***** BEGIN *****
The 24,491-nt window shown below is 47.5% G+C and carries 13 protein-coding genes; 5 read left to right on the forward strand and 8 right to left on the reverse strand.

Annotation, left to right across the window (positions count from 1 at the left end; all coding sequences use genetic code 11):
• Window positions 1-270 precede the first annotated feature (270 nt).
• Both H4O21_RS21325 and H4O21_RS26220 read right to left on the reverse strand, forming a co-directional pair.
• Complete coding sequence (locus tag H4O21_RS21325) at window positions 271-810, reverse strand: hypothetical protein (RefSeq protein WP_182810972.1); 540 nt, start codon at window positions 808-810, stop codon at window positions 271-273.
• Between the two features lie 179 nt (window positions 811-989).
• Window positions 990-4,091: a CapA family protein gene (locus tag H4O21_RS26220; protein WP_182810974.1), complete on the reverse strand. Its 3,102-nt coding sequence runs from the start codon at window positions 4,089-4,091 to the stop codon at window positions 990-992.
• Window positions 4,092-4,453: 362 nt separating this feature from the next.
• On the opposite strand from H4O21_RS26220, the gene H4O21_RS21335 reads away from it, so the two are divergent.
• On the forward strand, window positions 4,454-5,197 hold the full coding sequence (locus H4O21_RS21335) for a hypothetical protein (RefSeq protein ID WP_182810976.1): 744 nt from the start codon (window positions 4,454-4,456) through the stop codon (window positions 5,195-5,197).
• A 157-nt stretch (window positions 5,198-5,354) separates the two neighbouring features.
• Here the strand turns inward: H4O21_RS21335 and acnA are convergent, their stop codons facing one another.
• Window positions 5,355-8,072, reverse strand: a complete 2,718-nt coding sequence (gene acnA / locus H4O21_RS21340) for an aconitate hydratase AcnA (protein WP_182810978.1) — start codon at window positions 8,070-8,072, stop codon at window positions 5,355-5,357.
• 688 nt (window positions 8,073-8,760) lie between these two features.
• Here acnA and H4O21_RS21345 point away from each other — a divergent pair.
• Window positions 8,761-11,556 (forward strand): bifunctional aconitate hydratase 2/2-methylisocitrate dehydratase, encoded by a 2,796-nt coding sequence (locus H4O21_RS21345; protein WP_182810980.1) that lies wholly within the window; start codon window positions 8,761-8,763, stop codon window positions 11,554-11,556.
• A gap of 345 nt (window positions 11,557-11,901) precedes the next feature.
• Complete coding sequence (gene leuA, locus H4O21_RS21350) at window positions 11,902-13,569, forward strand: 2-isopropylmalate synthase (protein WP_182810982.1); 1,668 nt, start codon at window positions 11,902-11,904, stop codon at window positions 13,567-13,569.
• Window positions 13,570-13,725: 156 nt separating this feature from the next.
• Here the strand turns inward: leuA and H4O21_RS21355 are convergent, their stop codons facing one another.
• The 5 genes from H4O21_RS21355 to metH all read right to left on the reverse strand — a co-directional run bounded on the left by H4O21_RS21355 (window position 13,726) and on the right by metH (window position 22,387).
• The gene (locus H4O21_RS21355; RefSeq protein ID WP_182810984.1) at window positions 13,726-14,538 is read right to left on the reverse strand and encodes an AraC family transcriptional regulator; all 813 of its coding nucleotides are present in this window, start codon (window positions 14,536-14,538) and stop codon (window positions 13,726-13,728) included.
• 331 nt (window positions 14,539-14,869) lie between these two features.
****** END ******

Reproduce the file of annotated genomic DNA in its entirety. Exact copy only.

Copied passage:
The 24,491-nt window shown below is 47.5% G+C and carries 13 protein-coding genes; 5 read left to right on the forward strand and 8 right to left on the reverse strand.

Annotation, left to right across the window (positions count from 1 at the left end; all coding sequences use genetic code 11):
• Window positions 1-270 precede the first annotated feature (270 nt).
• Both H4O21_RS21325 and H4O21_RS26220 read right to left on the reverse strand, forming a co-directional pair.
• Complete coding sequence (locus tag H4O21_RS21325) at window positions 271-810, reverse strand: hypothetical protein (RefSeq protein WP_182810972.1); 540 nt, start codon at window positions 808-810, stop codon at window positions 271-273.
• Between the two features lie 179 nt (window positions 811-989).
• Window positions 990-4,091: a CapA family protein gene (locus tag H4O21_RS26220; protein WP_182810974.1), complete on the reverse strand. Its 3,102-nt coding sequence runs from the start codon at window positions 4,089-4,091 to the stop codon at window positions 990-992.
• Window positions 4,092-4,453: 362 nt separating this feature from the next.
• On the opposite strand from H4O21_RS26220, the gene H4O21_RS21335 reads away from it, so the two are divergent.
• On the forward strand, window positions 4,454-5,197 hold the full coding sequence (locus H4O21_RS21335) for a hypothetical protein (RefSeq protein ID WP_182810976.1): 744 nt from the start codon (window positions 4,454-4,456) through the stop codon (window positions 5,195-5,197).
• A 157-nt stretch (window positions 5,198-5,354) separates the two neighbouring features.
• Here the strand turns inward: H4O21_RS21335 and acnA are convergent, their stop codons facing one another.
• Window positions 5,355-8,072, reverse strand: a complete 2,718-nt coding sequence (gene acnA / locus H4O21_RS21340) for an aconitate hydratase AcnA (protein WP_182810978.1) — start codon at window positions 8,070-8,072, stop codon at window positions 5,355-5,357.
• 688 nt (window positions 8,073-8,760) lie between these two features.
• Here acnA and H4O21_RS21345 point away from each other — a divergent pair.
• Window positions 8,761-11,556 (forward strand): bifunctional aconitate hydratase 2/2-methylisocitrate dehydratase, encoded by a 2,796-nt coding sequence (locus H4O21_RS21345; protein WP_182810980.1) that lies wholly within the window; start codon window positions 8,761-8,763, stop codon window positions 11,554-11,556.
• A gap of 345 nt (window positions 11,557-11,901) precedes the next feature.
• Complete coding sequence (gene leuA, locus H4O21_RS21350) at window positions 11,902-13,569, forward strand: 2-isopropylmalate synthase (protein WP_182810982.1); 1,668 nt, start codon at window positions 11,902-11,904, stop codon at window positions 13,567-13,569.
• Window positions 13,570-13,725: 156 nt separating this feature from the next.
• Here the strand turns inward: leuA and H4O21_RS21355 are convergent, their stop codons facing one another.
• The 5 genes from H4O21_RS21355 to metH all read right to left on the reverse strand — a co-directional run bounded on the left by H4O21_RS21355 (window position 13,726) and on the right by metH (window position 22,387).
• The gene (locus H4O21_RS21355; RefSeq protein ID WP_182810984.1) at window positions 13,726-14,538 is read right to left on the reverse strand and encodes an AraC family transcriptional regulator; all 813 of its coding nucleotides are present in this window, start codon (window positions 14,536-14,538) and stop codon (window positions 13,726-13,728) included.
• 331 nt (window positions 14,539-14,869) lie between these two features.